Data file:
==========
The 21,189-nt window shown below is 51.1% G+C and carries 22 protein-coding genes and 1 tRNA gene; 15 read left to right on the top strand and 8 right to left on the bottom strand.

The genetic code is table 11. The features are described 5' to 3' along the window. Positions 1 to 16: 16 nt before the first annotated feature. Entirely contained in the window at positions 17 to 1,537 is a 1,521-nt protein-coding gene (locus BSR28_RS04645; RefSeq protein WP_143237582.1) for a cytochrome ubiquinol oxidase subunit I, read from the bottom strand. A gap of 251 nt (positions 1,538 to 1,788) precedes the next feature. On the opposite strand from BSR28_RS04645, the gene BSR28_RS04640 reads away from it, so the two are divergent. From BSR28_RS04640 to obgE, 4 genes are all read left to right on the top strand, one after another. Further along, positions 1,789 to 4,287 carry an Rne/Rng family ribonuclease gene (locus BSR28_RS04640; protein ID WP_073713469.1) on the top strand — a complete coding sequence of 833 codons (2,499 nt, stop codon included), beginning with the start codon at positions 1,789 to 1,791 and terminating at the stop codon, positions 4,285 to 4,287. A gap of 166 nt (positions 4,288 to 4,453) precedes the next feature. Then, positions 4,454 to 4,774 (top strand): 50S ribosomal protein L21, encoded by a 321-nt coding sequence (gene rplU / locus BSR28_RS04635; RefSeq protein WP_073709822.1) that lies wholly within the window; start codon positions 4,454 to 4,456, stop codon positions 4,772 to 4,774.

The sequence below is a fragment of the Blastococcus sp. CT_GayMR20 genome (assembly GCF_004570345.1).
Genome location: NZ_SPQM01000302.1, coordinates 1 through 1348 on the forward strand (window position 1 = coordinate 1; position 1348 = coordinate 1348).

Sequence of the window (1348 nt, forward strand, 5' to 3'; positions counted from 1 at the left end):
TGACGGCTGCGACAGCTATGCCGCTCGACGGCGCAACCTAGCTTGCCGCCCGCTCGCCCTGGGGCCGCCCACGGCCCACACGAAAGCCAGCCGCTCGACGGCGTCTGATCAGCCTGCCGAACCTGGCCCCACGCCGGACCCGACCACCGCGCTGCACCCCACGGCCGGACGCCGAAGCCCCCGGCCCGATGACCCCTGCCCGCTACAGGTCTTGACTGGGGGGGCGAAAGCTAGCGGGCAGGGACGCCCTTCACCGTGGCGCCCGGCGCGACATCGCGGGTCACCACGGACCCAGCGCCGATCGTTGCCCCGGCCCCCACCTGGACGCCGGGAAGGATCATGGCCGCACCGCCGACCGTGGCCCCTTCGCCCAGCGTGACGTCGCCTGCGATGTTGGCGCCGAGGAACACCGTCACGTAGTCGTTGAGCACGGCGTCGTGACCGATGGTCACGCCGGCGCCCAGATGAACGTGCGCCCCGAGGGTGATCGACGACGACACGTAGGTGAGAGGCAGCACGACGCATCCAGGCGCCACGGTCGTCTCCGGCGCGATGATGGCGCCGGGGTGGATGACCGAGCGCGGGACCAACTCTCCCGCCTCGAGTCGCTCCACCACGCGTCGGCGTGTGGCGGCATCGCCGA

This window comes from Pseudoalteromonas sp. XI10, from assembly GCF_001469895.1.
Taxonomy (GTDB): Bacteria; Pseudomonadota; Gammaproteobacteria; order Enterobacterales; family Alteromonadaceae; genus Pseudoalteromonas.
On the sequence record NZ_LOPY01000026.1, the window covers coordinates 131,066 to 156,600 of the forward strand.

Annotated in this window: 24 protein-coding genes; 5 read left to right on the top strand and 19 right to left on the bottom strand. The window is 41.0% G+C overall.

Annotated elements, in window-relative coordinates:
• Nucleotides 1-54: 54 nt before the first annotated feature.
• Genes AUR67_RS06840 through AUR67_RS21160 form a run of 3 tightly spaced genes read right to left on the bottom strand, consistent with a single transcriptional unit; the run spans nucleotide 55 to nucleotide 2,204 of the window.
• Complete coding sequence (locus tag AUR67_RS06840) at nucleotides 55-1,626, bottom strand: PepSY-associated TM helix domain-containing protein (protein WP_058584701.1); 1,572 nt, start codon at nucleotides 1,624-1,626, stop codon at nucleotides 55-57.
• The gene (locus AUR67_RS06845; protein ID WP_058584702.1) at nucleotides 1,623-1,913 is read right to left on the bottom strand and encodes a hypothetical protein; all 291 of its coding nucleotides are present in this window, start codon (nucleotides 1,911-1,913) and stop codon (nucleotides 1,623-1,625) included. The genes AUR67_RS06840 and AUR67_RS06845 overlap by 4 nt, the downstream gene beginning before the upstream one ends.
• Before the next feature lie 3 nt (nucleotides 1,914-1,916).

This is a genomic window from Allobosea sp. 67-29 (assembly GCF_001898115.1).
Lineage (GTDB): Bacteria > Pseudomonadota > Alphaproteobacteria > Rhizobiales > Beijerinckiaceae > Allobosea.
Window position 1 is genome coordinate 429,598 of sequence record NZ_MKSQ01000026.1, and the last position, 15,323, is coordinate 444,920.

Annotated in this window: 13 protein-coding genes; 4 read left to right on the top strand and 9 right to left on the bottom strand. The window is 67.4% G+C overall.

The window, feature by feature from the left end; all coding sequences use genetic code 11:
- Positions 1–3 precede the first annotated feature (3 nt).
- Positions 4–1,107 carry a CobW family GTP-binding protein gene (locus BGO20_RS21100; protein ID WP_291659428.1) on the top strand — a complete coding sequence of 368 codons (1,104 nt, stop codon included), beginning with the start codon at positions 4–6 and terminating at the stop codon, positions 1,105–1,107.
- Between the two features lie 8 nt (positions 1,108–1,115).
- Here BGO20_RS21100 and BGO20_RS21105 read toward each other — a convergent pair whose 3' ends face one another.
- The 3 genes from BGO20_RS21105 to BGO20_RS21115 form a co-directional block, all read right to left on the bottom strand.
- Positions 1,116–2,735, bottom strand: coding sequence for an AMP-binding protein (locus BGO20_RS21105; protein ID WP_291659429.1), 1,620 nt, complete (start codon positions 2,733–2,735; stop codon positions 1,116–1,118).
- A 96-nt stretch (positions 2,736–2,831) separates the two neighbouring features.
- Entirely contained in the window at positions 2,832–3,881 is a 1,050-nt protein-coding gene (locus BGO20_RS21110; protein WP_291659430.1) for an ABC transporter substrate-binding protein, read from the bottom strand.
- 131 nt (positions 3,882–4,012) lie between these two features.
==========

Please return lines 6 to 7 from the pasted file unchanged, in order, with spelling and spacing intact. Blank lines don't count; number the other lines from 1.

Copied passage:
TGACGGCTGCGACAGCTATGCCGCTCGACGGCGCAACCTAGCTTGCCGCCCGCTCGCCCTGGGGCCGCCCACGGCCCACACGAAAGCCAGCCGCTCGACGGCGTCTGATCAGCCTGCCGAACCTGGCCCCACGCCGGACCCGACCACCGCGCTGCACCCCACGGCCGGACGCCGAAGCCCCCGGCCCGATGACCCCTGCCCGCTACAGGTCTTGACTGGGGGGGCGAAAGCTAGCGGGCAGGGACGCCCTTCACCGTGGCGCCCGGCGCGACATCGCGGGTCACCACGGACCCAGCGCCGATCGTTGCCCCGGCCCCCACCTGGACGCCGGGAAGGATCATGGCCGCACCGCCGACCGTGGCCCCTTCGCCCAGCGTGACGTCGCCTGCGATGTTGGCGCCGAGGAACACCGTCACGTAGTCGTTGAGCACGGCGTCGTGACCGATGGTCACGCCGGCGCCCAGATGAACGTGCGCCCCGAGGGTGATCGACGACGACACGTAGGTGAGAGGCAGCACGACGCATCCAGGCGCCACGGTCGTCTCCGGCGCGATGATGGCGCCGGGGTGGATGACCGAGCGCGGGACCAACTCTCCCGCCTCGAGTCGCTCCACCACGCGTCGGCGTGTGGCGGCATCGCCGA

This window comes from Pseudoalteromonas sp. XI10, from assembly GCF_001469895.1.